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Tips for Workers: The Americans with Disabilities Act and the Use of Software, Algorithms, and Artificial Intelligence

Many businesses use technology to make decisions about hiring, promotions, and firing workers. That technology can make it harder for people with disabilities to get or do well at a job.

The Americans with Disabilities Act (ADA) protects applicants and workers with disabilities from discrimination. Because of the ADA, an employer may have to give applicants or workers with disabilities a reasonable accommodation so they can apply for or do the job.

It is important to know that the ADA has specific definitions of “employer” “employee” “disability” and “reasonable accommodation.” You can learn more about the law at the EEOC's Disability Discrimination page and from The ADA: Your Employment Rights as an Individual with a Disability.   

The format of the employment test can screen out people with disabilities.

Some employers screen employees and applicants using computer programs. The requirements of the program may screen out people with disabilities. For example:

  • A job application requires a timed math test using a keyboard. Angela has severe arthritis and cannot type quickly. Typing quickly is not necessary for the job. Angela will fail the test if she takes it without a reasonable accommodation. The reasonable accommodation could be speaking the answers or having more time for the test.
  • Amir is seeking a promotion. The promotion process includes a memory test. The test is a computerized game using visual memory. Amir is blind and cannot score well on the test, which will damage Amir’s chances for the promotion. Amir’s memory is good enough to do the job. If Amir receives a reasonable accommodation, such as a different type of memory test, the promotion process will more accurately judge Amir’s abilities.

If your disability makes it hard or impossible for you to take the computerized test for a job, here are some things you can do:

  1. Reach out to the employer’s human resources department. Explain that you are trying to take the test. Explain why the format is hard for you to use.
  2. You may have to describe your disability. The employer may ask for proof or additional information. Learn what the employer can ask and how your privacy is protected at The ADA: Your Employment Rights as an Individual With a Disability.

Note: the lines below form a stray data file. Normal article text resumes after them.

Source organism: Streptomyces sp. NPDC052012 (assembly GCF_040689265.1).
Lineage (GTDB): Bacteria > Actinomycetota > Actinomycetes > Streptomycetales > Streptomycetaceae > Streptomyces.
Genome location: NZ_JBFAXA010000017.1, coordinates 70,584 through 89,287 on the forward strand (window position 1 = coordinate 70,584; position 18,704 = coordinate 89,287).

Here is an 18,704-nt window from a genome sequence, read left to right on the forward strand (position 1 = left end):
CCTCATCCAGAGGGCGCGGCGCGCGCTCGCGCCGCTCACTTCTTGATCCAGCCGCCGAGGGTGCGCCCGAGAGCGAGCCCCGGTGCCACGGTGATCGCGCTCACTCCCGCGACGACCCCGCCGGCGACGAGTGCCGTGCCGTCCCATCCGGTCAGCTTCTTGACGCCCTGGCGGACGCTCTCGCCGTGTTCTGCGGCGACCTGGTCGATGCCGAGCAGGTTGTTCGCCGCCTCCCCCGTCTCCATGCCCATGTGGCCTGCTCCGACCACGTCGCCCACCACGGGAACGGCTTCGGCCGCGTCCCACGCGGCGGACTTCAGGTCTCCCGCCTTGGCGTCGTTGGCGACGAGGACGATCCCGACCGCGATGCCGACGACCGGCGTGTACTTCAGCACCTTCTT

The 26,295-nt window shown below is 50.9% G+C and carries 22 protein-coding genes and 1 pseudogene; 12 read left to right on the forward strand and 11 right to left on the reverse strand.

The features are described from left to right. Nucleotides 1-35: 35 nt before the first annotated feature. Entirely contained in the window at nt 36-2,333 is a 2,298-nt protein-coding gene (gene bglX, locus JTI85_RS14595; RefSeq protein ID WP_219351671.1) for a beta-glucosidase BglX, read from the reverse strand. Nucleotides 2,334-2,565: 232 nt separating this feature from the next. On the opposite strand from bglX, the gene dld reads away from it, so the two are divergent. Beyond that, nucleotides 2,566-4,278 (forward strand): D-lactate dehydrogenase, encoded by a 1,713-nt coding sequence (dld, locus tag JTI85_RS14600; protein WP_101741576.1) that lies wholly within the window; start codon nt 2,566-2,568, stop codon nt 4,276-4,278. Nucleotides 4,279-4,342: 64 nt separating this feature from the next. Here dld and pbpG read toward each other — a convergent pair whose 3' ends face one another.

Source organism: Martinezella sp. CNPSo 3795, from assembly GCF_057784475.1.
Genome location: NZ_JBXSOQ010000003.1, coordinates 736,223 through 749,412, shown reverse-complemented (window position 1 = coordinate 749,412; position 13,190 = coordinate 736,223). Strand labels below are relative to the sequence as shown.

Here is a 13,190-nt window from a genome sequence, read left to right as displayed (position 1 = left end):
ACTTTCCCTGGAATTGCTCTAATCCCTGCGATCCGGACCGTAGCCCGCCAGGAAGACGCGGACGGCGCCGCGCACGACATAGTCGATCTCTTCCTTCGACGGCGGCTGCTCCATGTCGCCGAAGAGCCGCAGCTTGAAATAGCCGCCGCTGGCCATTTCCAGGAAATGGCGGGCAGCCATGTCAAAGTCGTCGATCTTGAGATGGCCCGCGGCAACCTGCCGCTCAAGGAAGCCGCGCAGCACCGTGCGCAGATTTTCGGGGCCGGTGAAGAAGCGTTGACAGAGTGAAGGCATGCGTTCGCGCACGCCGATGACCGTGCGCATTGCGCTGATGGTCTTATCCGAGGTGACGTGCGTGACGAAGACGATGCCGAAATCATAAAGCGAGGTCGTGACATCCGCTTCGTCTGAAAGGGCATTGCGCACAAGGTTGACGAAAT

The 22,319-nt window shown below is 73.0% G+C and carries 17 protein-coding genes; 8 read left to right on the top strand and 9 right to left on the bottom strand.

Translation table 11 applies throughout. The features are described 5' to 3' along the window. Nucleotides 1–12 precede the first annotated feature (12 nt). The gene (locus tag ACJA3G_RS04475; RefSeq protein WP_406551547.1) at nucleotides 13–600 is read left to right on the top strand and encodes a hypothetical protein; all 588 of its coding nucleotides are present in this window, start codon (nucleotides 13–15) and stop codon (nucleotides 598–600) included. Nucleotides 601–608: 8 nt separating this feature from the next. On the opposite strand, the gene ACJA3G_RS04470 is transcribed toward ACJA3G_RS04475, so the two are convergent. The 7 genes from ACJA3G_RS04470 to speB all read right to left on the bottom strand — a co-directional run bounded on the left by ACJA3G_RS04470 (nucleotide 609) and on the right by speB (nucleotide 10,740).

3. Ask to be evaluated in a way that shows your ability to do the job. You can use the legal words and ask for a “reasonable accommodation,” but you do not have to.
  4. If the employer says no:

The scoring of the test can screen out people with disabilities.

Some employers use technology to score applications or tests. The technology relies on algorithms. Algorithms are what the computer is programed to look for. How the algorithm is set up may screen out people with disabilities. For example:

  • An employer uses a chatbot to interview workers for a cashier job. The chatbot asks the applicant, “Can you stand for three hours straight?” The chatbot stops the interview if the answer is, “No.” Omar, who uses a wheelchair, answers, “No.” The chatbot ends the session. Omar could do the cashier job if he could sit at the cash register.
  • An employer uses a computer program to test “problem-solving ability” based on speech patterns for a promotion. Sasha meets the requirements for the promotion. Sasha stutters so their speech patterns do not match what the computer program expects. Sasha scores poorly on the test and is not promoted.

If you think you are being screened out of a job because of your disability, here are some things you can do:

  1. If you can, before you take a test, ask the employer what skills it is testing for.
  2. If you are qualified for the job and you do not pass the test or hear back from the employer, reach out to the employer’s human resources department. Ask what skills the test was looking for. Explain that your disability may have made you score lower on the test.
  3. You may have to describe your disability. The employer may ask for proof or additional information. Learn what the employer can ask and how your privacy is protected at The ADA: Your Employment Rights as an Individual With a Disability.
  4. Ask to be evaluated in a way that shows your ability to do the job. It may help to use the legal words and ask for a “reasonable accommodation,” but you do not have to.
  5. If the employer says no:

The ADA prohibits retaliation.

An employer is not allowed to retaliate against you for complaining about discrimination, asking for a reasonable accommodation, or talking to the EEOC. If you think an employer retaliated against you, you can reach out to the EEOC.

How to reach the EEOC

You can call the EEOC on our toll-free number, at:  1-800-669-4000. You can reach us using a TTY line at: 1-800-669-6820 or you can use our ASL Video Phone at: 1-844-234-5122.

You also can reach us by email at: info@eeoc.gov